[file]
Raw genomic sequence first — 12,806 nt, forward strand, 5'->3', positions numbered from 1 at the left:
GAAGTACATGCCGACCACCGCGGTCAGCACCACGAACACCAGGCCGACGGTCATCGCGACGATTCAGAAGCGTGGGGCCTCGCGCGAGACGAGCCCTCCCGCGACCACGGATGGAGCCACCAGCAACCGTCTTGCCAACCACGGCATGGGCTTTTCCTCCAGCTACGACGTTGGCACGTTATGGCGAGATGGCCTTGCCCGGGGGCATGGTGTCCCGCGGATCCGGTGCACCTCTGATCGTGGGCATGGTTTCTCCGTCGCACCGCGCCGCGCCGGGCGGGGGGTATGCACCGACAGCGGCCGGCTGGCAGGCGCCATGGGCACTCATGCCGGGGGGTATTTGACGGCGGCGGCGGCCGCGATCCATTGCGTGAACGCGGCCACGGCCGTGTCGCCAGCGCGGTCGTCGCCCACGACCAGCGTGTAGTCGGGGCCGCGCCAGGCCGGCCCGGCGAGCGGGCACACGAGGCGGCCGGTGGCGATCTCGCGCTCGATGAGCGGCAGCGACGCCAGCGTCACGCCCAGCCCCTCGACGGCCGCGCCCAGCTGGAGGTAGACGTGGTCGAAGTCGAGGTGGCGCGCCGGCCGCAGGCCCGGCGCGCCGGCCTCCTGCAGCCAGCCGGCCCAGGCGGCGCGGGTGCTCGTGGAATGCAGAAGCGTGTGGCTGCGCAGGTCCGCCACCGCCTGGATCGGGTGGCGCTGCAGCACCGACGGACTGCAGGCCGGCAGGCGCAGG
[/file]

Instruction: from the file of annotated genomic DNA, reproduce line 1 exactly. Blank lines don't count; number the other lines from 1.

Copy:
Raw genomic sequence first — 12,806 nt, forward strand, 5'->3', positions numbered from 1 at the left: